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February 6, 2024

Pneumonia is an inflammation of the air sacs in one or both lungs, leading to the accumulation of fluid or pus. Symptoms include fever, a cough with phlegm or pus, chills, and difficulty breathing. Various organisms, including bacteria, viruses, and fungi, can cause pneumonia.

The severity of this illness varies. It ranges from mild to life-threatening. Infants, young children, individuals over 65, and those with health issues or weakened immune systems are particularly vulnerable to serious complications from pneumonia.

What is pneumonia?

Pneumonia is an inflammatory condition. It primarily affects the air sacs in the lungs, causing them to fill with pus and other fluid. This buildup interferes with the lungs’ ability to oxygenate the blood, leading to symptoms such as:

·      Cough with phlegm

·      Difficulty breathing

·      Fever

·      Chest pain when you breathe or cough

·      Chills and sweating

·      Diarrhea

·      Nausea and vomiting

·      Fatigue

·      Shortness of breath

Pneumonia can be caused by various pathogens, including:

·      Bacteria

·      Viruses

·      Fungi

·      other microorganisms

What causes pneumonia?

Pneumonia can arise when your immune system combats an infection in the small sacs of your lungs. This causes swelling and fluid leakage. 

Various bacteria, viruses, and fungi can cause infections leading to this inflammatory condition. In adults, bacteria are the primary culprits, while in school-aged children, viruses are the most common triggers. Common illnesses that can progress to this condition are:

·      COVID-19 (SARS-COV-2)

·      Common cold (rhinovirus)

·      Flu (influenza virus)

·      Human parainfluenza virus (HPIV)

·      Human metapneumovirus (HMPV)

·      Legionnaires’ disease

·      Pneumococcal disease

·      Mycoplasma pneumonia bacteria

·      Respiratory syncytial virus (RSV)

·      Pneumocystis pneumonia

Types of pneumonia

Pneumonia is categorized based on the causative germs and the source of infection.

1.  Community-acquired pneumonia: The most prevalent form of this inflammatory condition. It occurs outside of healthcare facilities and may be caused by:

  • Bacteria:Streptococcus pneumoniae is the most common bacterium responsible for causing pneumonia. Other bacterial culprits include:
    • Haemophilus influenza
    • Staphylococcus aureus

Bacterial pneumonia often follows respiratory infections like the flu or cold due to a weakened immune system.

  • Fungi: It’s common in individuals with a:
    • Chronic health issues
    • Weakened immune systems

It is often contracted by inhaling organisms from soil or bird droppings. It’s less common but can be severe in specific populations.

  • Viruses, including COVID-19: Some viruses causing colds or the flu can lead to this illness. Viral pneumonia is common in children under 5, and COVID-19 can result in severe pneumonia.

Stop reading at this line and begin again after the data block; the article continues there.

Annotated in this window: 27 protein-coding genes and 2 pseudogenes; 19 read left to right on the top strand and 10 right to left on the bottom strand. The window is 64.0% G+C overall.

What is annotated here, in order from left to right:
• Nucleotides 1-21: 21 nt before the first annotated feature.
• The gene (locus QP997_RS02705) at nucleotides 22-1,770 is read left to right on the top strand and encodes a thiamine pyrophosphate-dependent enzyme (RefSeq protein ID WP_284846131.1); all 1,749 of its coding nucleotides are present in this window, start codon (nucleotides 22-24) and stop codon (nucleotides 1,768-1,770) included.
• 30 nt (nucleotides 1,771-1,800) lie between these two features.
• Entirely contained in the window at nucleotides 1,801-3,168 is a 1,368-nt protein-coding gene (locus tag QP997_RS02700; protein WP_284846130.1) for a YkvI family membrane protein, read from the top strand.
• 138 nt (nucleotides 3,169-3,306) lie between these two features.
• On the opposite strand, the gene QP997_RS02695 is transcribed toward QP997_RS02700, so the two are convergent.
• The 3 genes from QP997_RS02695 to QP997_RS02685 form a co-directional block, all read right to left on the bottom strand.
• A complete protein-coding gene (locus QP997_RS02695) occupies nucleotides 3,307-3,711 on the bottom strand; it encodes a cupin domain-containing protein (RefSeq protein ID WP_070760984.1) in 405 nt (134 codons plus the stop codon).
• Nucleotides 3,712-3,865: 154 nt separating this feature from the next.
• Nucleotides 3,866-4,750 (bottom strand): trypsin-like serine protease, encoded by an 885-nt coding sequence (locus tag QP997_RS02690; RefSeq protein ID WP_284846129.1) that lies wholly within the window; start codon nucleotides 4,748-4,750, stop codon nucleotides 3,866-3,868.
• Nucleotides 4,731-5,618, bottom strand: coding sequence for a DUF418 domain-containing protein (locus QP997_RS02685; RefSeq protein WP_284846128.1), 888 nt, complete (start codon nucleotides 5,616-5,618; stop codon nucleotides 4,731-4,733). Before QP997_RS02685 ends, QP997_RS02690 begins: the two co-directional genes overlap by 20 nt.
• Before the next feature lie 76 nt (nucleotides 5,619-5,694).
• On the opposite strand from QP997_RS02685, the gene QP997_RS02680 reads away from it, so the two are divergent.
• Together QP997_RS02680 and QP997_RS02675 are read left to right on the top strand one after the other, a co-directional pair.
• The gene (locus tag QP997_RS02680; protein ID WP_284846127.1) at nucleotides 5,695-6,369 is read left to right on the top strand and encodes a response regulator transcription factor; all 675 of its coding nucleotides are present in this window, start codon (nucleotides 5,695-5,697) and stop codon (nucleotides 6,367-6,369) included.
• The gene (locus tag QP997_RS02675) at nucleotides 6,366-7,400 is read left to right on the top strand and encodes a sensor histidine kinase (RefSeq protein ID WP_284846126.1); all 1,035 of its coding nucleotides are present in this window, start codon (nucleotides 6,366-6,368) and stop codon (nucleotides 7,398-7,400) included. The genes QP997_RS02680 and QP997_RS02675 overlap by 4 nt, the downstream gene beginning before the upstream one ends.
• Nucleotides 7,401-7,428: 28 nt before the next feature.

2.  Hospital-acquired pneumonia: Occurs during a hospital stay for another ailment. This poses a higher risk due to antibiotic-resistant bacteria. Individuals on ventilators, commonly found in intensive care units, are particularly susceptible.

3.  Healthcare-acquired pneumonia: A bacterial infection affecting those in long-term care facilities. The bacteria involved may be more resistant to antibiotics.

4.  Aspiration pneumonia: This occurs when foreign substances, such as food, saliva, or vomit, are inhaled into the lungs, leading to infection.

It is often seen in individuals with impaired swallowing or consciousness, such as those with neurological disorders.

How is pneumonia treated?

Treatment for pneumonia depends on the cause — bacterial, viral, or fungal — as well as the severity of your condition. Certain treatments may include:

·      Antibiotics- treat bacterial pneumonia. They cannot treat viruses, but your doctor may prescribe them if you have a bacterial illness along with a virus.

·      Antifungal medicines– can help treat fungal pneumonia.

·      Antiviral medications- Viral pneumonia is usually not treated with medicine and resolves on its own. Doctors may prescribe the following to shorten the duration and severity of the illness:

o   Oseltamivir

o   Peramivir

o   Zanamivir

·      IV fluids– Fluids administered straight into your vein (IV) to treat or prevent dehydration.

·      Oxygen therapy– If you aren’t getting enough oxygen, your doctor may administer extra oxygen.

·      Fluid drainage– If you have a large amount of fluid between your lungs and the chest wall (pleural effusion), your provider may drain it. 

Hospitalization may be necessary for severe pneumonia, especially in:

·      older adults

·      individuals with weakened immune systems

·      those with underlying health conditions

In extreme cases, oxygen therapy or mechanical ventilation may be required to assist breathing.

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